My Cruises has just launched a fully-interactive digital brochure with its 2024 cruise holiday packages. The 40-page brochure details their trips to lots of popular cruising destinations, including the Mediterranean. There are nice tricks, like combining two cruises with a scenic rail journey. My Cruises general manager Michael Middleton says, “Our digital edition offers details of the package inclusions and the destinations along with easy clickable links to the web page for more information about optional upgrades, sail dates and the full cruise itinerary. With itineraries currently selling out quickly, we need to be nimble and get new cruise holiday packages to the broader market as soon as they’re released. The summer 2023 digital edition allows us to feature our specially curated selection of cruise holidays from our Unmissable Sale.” Anyone getting the digital brochure can enter to win a 14-night luxury Celebrity Cruise from Singapore to Sydney valued at $12,500.


Another current trend is travelling light, and Antler has hooked into that with the launch of its Brixham range. It is Antler’s lightest ever suitcase collection, and with more than 100 years in the industry, that’s a pretty significant claim (and I’ll add that Casey, my faithful suitcase, is an Antler). Brixham, in navy or black, is soft-shell luggage, with the carry-on bag weighing 1.9kg ($279), the medium case at 2.4kg ($329) and the large at 2.7kg ($379). They have 360-degree double spinner wheels, a TSA-lock, lots of pockets and contrasting piping. They also come with a 10-year warranty.


Rydges Melbourne is undergoing a complete transformation and will re-open this autumn 2023. It is in the heart of the city’s theatre district, near Collins Street and Bourke Street Mall. The hotel will re-emerge with 370 fully refurbished rooms in three types, including 310 king standard rooms, 35 suites and the addition of 25 apartments. Those apartments will have kitchenettes, laundry, separate lounge and dining spaces and spacious bathrooms. All rooms have signature Rydges DreamBeds. Rydges Melbourne rooms are on sale now for bookings from June 2023, starting at $270 a night.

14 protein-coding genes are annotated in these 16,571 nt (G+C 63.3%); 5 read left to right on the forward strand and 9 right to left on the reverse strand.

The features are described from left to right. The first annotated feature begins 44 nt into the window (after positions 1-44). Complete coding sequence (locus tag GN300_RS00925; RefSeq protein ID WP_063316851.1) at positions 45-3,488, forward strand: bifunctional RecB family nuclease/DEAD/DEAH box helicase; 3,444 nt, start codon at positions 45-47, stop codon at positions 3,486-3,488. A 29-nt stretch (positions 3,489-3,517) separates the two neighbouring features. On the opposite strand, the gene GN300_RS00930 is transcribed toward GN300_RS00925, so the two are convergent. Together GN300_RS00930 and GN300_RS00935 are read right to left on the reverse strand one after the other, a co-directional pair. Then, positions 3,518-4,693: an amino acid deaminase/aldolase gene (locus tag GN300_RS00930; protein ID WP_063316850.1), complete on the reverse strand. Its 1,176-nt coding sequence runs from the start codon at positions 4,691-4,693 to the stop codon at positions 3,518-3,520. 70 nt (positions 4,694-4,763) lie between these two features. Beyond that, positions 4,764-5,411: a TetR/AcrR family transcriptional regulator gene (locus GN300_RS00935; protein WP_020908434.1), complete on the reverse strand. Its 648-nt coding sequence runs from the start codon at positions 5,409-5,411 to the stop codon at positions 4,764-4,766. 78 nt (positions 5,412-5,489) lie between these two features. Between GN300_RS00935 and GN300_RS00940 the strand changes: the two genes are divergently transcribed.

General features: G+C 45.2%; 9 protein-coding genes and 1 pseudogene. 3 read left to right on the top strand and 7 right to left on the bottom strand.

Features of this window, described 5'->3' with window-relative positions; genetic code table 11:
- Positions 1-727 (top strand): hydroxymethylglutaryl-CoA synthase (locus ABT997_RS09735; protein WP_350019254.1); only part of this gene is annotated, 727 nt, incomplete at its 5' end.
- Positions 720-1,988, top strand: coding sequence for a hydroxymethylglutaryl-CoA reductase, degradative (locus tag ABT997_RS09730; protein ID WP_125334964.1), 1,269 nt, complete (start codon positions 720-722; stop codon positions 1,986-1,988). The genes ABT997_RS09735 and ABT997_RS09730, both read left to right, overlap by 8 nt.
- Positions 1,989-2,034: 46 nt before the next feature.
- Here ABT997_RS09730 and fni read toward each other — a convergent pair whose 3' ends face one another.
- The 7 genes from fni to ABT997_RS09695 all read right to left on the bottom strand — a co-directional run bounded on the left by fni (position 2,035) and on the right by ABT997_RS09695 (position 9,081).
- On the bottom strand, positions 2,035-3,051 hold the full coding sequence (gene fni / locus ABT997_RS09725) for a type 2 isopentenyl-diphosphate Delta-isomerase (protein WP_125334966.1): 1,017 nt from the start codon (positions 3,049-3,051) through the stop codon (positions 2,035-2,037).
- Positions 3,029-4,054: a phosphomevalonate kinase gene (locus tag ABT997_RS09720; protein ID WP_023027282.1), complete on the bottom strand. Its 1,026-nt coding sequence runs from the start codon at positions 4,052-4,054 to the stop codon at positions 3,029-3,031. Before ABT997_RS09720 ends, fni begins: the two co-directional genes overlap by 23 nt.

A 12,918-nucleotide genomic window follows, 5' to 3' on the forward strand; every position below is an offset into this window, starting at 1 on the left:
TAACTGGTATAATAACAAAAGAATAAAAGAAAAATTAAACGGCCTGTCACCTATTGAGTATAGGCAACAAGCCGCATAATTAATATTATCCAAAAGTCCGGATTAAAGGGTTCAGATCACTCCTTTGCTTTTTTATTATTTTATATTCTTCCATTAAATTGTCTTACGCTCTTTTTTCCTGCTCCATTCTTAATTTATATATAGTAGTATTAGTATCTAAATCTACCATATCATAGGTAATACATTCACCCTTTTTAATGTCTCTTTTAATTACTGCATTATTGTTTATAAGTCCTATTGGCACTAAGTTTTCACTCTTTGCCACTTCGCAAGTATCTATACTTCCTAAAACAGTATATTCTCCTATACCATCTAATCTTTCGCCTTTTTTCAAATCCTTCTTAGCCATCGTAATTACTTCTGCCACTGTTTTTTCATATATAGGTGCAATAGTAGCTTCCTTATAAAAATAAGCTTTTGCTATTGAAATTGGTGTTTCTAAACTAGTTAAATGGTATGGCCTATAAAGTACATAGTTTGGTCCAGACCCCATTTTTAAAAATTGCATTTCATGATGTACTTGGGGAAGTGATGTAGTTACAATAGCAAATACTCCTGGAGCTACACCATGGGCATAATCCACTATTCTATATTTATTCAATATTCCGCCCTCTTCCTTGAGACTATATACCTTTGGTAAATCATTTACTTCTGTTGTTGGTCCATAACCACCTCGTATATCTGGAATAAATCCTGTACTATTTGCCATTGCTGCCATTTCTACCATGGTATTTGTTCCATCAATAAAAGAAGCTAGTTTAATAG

+ In England, wild campers have lost their right to pitch on Dartmoor. It was the only area of England and Wales there was an “assumed right” to wild camp without the landowner’s permission, but a High Court judge has ruled that was legally wrong. It has been seen as a test case for countryside access in England.

+ I flew to New York City on the longest flight in the world, with Singapore Airlines. We’ll bring you that story next week. But I’ve just restarted my subscription with — for $16.95, you get one audiobook a month. I started by “re-reading” (listening to) Roger Deakins’ Waterlog — a book about wild swimming in Britain, and the beauty and eccentricity of the countryside and its waterways. Roger, who reads the audiobook himself, took dips all over the place as a way to literally immerse himself in a location.

+ British author Nick Hayes says he was inspired by Deakin — as were many people now considered to be in the conservation and “land access movement”. Nick is the author of Book of Trespass. Nick argues that the vast majority of Britain country is entirely unknown to the British because they are banned from setting foot on it. The public is excluded from 92 per cent of the land and 97 per cent of its waterways. In The Book of Trespass, Nick takes the reader into rivers, woodland, lakes and meadows that are blocked from public access, by trespassing on the land of the media magnates, Lords, politicians and private corporations. He argues that the root of social inequality is the uneven distribution of land (It is also an Audible book, now I come to think of it).


The new campground and picnic area has been officially opened at Collie’s Lake Kepwari. The David Ugle Campground has 32 campsites at the northern edge of the lake, bringing the total number of campsites at Lake Kepwari to 53. The campground on the eastern side has been renamed Mick Murray Campground, recognising former local member Mick’s commitment to the Collie community.

PS More of my Taylor Swift walk tour in a future edition, too. You can’t shake that off.